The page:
- Wright, Ken
- WWII operations
- RAN Ships
- None noted.
- December 2010 edition of the Naval Historical Review (all rights reserved)
At 8 pm the flotilla approached the entrance to the river Loire and, guided by the seaward navigational lights of the submarine HMS Sturgeon, began the final journey. This is also where Tynedale and Atherstone parted company with the rest of the flotilla to take up all-night patrol duties to escort returning motor launches after the raid.
At 11 pm the three pencil fuses to Campbelltown’s demolition charge were activated and set to go off at 5 am on the following day, 28 March. Close to 11.30 pm the sound of approaching bombers was clearly audible. This was the prearranged bomber raid on German positions as the diversionary tactic but the original allocation of aircraft had been cut back by Bomber Command due to operational requirements elsewhere. Only 35 Whitley and 27 Wellington bombers took part, and on orders from the Prime Minister, Winston Churchill, to minimise French civilian casualties they were to bomb only targets that were clearly visible.
The battle of St. Nazaire began with German anti-aircraft fire and probing searchlights but instead of an anticipated rain of bombs, they fell in ones or twos. Unfortunately bad weather prevailed over the target areas and only four aircraft actually dropped bombs. One Whitley bomber was lost at sea. This was not the attention diverter the raiders had hoped for and only made the Germans suspect something else was going to take place. The flotilla entered the estuary of the Loire at 12.30 am, past the wreck of the Lancastria and past two harbour patrol boats who strangely, as it was later discovered, were not equipped with radios and could have warned German Command of the flotilla’s approach.
By 1 am the searchlights were switched off, the anti-aircraft guns were silent and peace returned to St. Nazaire. This was not a good sign, as the flotilla needed a further thirty minutes to get to the target area.
On the east bank the commander of the 809 Naval Flak Battalion happened to spot a group of small ships travelling in the direction of the port and reported the sighting to the Harbour Master, only to be admonished for looking in the wrong direction. The Germans were half expecting an enemy parachute landing. At 1.15 am another sighting was reported to the Harbour Master who asked HQ if they were expecting any arrivals. When the reply was in the negative, the alarm was raised and the entire German defensive system suddenly came alive. Everyone on or off duty scrambled to their positions.
For some unexplained reason, it was five minutes before the searchlights were switched on and those few minutes were invaluable for the attackers to get closer to their target. It was now 1.22 am with two miles to go. Suddenly, the harbour and the flotilla were bathed in light, naked and exposed. Speed was increased and now began an extraordinary game of bluff to gain the valuable minutes needed to reach their objective. The entire operation depended on what could be likened to a hand of poker and Commander Ryder on the motor gunboat escorting Campbelltown was to play the hand of his life and the lives of all who accompanied him.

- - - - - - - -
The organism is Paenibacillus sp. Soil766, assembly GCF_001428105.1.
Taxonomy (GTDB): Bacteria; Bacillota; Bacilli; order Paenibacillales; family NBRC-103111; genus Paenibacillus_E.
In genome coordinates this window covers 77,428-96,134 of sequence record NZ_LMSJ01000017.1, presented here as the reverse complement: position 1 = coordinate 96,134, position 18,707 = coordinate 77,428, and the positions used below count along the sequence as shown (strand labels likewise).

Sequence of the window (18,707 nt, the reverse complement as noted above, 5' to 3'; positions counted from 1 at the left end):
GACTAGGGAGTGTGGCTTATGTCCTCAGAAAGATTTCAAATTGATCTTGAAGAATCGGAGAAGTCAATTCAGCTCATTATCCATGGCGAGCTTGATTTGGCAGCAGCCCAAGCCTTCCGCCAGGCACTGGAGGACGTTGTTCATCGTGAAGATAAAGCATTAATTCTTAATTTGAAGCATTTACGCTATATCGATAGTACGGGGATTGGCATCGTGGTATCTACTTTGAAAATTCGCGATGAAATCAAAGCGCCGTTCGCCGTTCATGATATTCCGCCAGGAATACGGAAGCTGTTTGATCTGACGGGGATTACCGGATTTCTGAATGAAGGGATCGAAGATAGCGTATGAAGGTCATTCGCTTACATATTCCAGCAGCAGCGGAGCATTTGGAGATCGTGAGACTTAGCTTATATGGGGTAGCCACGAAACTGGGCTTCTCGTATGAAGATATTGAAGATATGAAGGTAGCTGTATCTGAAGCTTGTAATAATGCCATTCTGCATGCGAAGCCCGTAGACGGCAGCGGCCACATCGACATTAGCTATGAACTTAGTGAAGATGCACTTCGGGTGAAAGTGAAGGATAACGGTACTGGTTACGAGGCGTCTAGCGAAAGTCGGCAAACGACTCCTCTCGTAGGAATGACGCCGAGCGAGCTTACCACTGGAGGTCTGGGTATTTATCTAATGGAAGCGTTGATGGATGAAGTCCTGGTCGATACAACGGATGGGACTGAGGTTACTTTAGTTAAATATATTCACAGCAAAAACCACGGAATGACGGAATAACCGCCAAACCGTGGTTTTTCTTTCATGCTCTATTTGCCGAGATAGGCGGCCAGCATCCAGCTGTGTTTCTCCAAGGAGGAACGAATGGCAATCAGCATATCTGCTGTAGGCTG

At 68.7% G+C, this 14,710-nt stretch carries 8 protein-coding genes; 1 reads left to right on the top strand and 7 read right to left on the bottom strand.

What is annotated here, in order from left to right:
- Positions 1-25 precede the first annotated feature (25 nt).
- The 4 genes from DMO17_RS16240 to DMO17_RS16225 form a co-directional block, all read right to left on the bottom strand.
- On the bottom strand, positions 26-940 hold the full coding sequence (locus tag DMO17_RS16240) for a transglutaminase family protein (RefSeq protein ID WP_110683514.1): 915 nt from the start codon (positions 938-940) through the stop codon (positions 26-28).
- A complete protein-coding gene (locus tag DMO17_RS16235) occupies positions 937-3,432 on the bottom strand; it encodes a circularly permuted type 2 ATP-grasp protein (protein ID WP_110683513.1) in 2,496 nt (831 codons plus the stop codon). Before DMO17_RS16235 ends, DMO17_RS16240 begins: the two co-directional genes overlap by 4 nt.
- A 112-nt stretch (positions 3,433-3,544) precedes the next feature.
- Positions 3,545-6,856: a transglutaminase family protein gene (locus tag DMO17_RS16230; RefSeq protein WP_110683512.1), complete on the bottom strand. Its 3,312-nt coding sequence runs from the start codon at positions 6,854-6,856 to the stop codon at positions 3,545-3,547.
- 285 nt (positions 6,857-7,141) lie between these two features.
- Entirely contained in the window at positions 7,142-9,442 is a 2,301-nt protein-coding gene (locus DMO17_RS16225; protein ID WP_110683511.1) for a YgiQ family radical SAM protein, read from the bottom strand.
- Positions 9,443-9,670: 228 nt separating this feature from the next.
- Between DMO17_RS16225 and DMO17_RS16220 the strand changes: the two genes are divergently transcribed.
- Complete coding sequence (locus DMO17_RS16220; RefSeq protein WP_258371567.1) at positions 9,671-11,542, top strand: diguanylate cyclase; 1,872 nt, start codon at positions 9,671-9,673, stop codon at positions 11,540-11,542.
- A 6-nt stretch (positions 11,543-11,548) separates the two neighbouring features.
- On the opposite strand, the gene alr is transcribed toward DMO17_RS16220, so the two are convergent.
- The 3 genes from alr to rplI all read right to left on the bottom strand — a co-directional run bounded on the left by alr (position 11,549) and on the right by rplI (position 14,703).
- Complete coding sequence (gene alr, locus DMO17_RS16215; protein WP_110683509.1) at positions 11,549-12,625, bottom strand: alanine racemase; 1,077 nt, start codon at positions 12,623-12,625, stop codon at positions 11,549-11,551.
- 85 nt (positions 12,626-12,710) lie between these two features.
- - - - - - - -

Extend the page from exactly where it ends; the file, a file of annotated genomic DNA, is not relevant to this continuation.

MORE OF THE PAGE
As the flotilla proceeded up the harbour, two early German signal stations challenged Campbelltown and a few bursts of gunfire were fired from the shore batteries. Commander Ryder ordered his signalman to flash with his night signalling lamp a known German torpedo boat call sign, then signal they were proceeding up the harbour in accordance with orders. The firing stopped and several searchlights went off. However, another signal station further up the harbour continued to challenge and some more desultory shots were fired. Still in the glare of some searchlights Commander Ryder signalled that they were being fired on by friendly forces. The firing stopped and more time had been won. It was now 1.28 am with one mile to go.
Had they been a genuine unscheduled arrival, the ships would have stopped when first fired upon and sorted out the identification problem. The Germans finally realised this and as in a game of poker, the bluff was called and the game was over. All hell broke loose from both sides. Every German gun that had the flotilla in their sights began firing. The British kept to tradition by hauling the German flag down and in every ship in the flotilla, the White Ensign was raised and they began to return fire. Tracers arched from ship to shore and from shore to ship. Shells were bursting all around. Machine guns of various calibres pumped bullets at searchlights, bullets hit motor launches. The whole scene was one big, colourful but deadly fireworks display. The British were at a disadvantage being in the glaring light and not being able to clearly identify targets ashore but their ferocious response shocked the Germans and temporarily gained them the upper hand. Campbelltown began to receive attention from the Germans. It seemed every gun was firing at her, and her alone. Two hundred yards away the great steel caisson of the lock loomed ahead. Ripping through a steel anti-submarine net the Campbelltown rammed the gate at 1.34 am. Commander Beattie commented to those on the bridge, ‘Well, there we are’ and added that they were four minutes late.